Congress is considering giving the FDA authority to regulate over-the-counter products through user fees and administrative action, similar to how it regulates prescription drugs.
The FDA’s current system for reviewing OTC monographs uses multistep notice-and-comment rulemaking procedures, which can take years, and the process has not been updated since 1972.
Woodcock described the FDA’s OTC regulatory program — one of the agency’s largest and most complex — as slow, antiquated and largely understaffed: only 30 full-time employees, with a budget of $8 million, currently oversee a $32 billion industry involving over 300,000 products.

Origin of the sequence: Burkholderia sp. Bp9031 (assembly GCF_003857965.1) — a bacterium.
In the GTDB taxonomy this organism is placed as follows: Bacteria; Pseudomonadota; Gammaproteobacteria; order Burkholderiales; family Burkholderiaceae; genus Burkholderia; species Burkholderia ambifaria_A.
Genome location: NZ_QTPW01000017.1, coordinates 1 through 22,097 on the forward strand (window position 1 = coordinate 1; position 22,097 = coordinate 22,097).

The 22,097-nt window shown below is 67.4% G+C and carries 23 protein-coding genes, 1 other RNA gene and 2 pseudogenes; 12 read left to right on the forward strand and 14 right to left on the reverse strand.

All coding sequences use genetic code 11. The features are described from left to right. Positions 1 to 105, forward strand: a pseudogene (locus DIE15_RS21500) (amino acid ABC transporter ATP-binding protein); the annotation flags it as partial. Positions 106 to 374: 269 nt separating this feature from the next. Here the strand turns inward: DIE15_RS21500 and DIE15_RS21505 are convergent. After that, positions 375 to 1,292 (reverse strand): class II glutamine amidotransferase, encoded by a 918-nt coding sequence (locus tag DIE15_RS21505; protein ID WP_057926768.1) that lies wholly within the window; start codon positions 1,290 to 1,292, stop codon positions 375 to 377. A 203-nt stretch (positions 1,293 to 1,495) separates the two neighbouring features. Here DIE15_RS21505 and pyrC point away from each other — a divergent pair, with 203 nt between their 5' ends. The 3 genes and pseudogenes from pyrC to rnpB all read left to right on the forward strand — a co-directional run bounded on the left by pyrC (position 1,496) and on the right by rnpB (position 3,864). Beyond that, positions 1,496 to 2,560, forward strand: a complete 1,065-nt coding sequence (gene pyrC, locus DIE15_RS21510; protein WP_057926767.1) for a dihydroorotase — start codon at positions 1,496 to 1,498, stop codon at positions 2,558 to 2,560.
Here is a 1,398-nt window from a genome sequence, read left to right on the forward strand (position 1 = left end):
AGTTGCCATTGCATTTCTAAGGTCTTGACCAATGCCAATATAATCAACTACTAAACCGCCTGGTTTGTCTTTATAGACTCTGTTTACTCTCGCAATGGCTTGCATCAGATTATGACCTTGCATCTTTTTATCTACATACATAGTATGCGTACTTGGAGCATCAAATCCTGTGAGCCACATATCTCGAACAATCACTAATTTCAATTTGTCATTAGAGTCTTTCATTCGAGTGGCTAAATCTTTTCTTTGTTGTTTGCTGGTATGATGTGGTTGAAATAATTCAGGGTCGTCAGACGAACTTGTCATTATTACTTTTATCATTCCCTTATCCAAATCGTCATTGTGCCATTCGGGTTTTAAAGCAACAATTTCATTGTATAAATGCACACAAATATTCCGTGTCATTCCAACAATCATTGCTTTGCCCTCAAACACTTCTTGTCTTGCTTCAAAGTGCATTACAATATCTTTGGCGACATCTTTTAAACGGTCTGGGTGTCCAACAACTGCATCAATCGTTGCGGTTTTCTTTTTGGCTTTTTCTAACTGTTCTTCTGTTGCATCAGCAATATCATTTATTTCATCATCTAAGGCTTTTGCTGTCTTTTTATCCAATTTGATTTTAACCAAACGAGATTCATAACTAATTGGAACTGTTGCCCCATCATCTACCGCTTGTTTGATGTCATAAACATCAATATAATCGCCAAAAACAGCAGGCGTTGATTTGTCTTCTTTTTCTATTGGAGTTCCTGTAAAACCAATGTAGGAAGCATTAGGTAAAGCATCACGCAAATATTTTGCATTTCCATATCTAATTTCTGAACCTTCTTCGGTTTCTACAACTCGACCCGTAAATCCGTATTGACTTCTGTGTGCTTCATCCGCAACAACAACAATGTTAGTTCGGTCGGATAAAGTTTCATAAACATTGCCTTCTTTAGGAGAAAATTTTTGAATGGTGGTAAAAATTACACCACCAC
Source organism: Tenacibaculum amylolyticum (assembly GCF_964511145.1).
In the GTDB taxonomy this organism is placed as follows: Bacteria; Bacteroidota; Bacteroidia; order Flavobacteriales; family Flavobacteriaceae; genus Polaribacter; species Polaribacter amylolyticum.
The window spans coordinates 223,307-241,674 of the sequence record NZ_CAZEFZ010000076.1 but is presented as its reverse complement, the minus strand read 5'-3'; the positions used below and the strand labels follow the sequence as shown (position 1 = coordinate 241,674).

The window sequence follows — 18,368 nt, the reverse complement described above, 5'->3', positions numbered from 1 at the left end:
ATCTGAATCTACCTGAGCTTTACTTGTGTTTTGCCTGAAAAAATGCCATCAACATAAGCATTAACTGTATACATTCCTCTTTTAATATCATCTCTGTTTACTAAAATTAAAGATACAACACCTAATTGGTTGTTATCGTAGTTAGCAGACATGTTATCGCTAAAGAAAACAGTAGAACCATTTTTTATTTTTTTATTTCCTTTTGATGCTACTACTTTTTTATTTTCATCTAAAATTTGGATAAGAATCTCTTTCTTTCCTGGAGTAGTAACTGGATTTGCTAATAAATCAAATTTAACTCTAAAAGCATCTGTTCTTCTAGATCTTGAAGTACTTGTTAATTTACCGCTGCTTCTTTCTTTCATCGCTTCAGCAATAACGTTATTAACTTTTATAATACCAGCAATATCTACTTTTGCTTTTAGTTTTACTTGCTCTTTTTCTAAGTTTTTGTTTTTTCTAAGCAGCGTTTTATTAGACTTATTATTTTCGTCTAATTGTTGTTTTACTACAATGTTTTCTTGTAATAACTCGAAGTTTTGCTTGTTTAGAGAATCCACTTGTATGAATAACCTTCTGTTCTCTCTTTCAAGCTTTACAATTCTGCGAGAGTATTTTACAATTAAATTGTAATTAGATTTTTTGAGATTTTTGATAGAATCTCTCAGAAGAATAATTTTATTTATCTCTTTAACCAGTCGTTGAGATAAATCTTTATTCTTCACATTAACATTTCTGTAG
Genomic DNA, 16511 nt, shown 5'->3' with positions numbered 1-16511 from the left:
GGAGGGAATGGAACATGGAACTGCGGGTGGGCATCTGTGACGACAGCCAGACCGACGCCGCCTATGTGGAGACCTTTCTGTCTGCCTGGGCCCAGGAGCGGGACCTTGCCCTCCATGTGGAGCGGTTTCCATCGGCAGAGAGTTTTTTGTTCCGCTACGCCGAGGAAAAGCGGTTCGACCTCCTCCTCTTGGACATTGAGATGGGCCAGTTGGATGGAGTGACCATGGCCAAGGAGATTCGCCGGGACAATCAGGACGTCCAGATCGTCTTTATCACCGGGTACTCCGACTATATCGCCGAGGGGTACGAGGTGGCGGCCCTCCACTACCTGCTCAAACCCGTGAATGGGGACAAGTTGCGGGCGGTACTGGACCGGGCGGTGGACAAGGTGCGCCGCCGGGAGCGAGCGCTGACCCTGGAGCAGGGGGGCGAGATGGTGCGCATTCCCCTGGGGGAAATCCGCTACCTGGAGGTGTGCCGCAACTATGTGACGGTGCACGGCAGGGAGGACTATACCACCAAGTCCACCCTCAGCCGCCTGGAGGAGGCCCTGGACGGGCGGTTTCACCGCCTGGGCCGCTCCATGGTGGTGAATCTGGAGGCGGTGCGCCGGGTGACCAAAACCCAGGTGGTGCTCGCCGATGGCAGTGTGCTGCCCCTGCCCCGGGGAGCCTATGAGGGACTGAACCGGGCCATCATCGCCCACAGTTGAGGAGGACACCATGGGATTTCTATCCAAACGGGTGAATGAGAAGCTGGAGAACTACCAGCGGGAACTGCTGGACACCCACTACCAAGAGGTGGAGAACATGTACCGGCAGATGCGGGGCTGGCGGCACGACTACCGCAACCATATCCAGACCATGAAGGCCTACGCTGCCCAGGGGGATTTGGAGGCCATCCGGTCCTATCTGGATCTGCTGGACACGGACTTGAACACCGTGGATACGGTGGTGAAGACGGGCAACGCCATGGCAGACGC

To get safety warnings onto product labels faster, the FDA has relied on voluntary industry compliance, although not all drugmakers follow through.
Woodcock pointed to certain, smaller OTC acetaminophen manufacturers that may not include certain warnings on their products, even after the agency publically identified allergy risks involving potentially fatal skin reactions in 2013, and issued final guidance on the topic in January.